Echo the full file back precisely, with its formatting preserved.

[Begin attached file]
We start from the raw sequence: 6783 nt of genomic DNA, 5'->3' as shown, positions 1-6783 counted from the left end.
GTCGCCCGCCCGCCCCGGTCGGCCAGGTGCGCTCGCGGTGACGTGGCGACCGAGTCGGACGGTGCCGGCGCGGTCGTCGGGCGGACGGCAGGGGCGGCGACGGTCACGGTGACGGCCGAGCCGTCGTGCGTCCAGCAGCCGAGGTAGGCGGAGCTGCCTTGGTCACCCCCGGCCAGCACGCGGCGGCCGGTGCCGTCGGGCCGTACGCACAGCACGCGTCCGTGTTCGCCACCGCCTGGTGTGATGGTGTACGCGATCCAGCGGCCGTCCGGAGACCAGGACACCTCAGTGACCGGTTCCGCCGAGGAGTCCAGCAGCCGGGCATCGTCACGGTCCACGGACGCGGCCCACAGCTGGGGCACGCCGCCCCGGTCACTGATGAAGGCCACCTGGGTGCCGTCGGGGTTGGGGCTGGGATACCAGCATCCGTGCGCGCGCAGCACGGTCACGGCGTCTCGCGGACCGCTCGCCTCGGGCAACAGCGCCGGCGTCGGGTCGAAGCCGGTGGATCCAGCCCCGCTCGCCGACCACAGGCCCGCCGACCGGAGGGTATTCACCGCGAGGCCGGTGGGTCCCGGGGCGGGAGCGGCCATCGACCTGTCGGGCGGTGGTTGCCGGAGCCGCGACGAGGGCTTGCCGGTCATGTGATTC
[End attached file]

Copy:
We start from the raw sequence: 6783 nt of genomic DNA, 5'->3' as shown, positions 1-6783 counted from the left end.
GTCGCCCGCCCGCCCCGGTCGGCCAGGTGCGCTCGCGGTGACGTGGCGACCGAGTCGGACGGTGCCGGCGCGGTCGTCGGGCGGACGGCAGGGGCGGCGACGGTCACGGTGACGGCCGAGCCGTCGTGCGTCCAGCAGCCGAGGTAGGCGGAGCTGCCTTGGTCACCCCCGGCCAGCACGCGGCGGCCGGTGCCGTCGGGCCGTACGCACAGCACGCGTCCGTGTTCGCCACCGCCTGGTGTGATGGTGTACGCGATCCAGCGGCCGTCCGGAGACCAGGACACCTCAGTGACCGGTTCCGCCGAGGAGTCCAGCAGCCGGGCATCGTCACGGTCCACGGACGCGGCCCACAGCTGGGGCACGCCGCCCCGGTCACTGATGAAGGCCACCTGGGTGCCGTCGGGGTTGGGGCTGGGATACCAGCATCCGTGCGCGCGCAGCACGGTCACGGCGTCTCGCGGACCGCTCGCCTCGGGCAACAGCGCCGGCGTCGGGTCGAAGCCGGTGGATCCAGCCCCGCTCGCCGACCACAGGCCCGCCGACCGGAGGGTATTCACCGCGAGGCCGGTGGGTCCCGGGGCGGGAGCGGCCATCGACCTGTCGGGCGGTGGTTGCCGGAGCCGCGACGAGGGCTTGCCGGTCATGTGATTC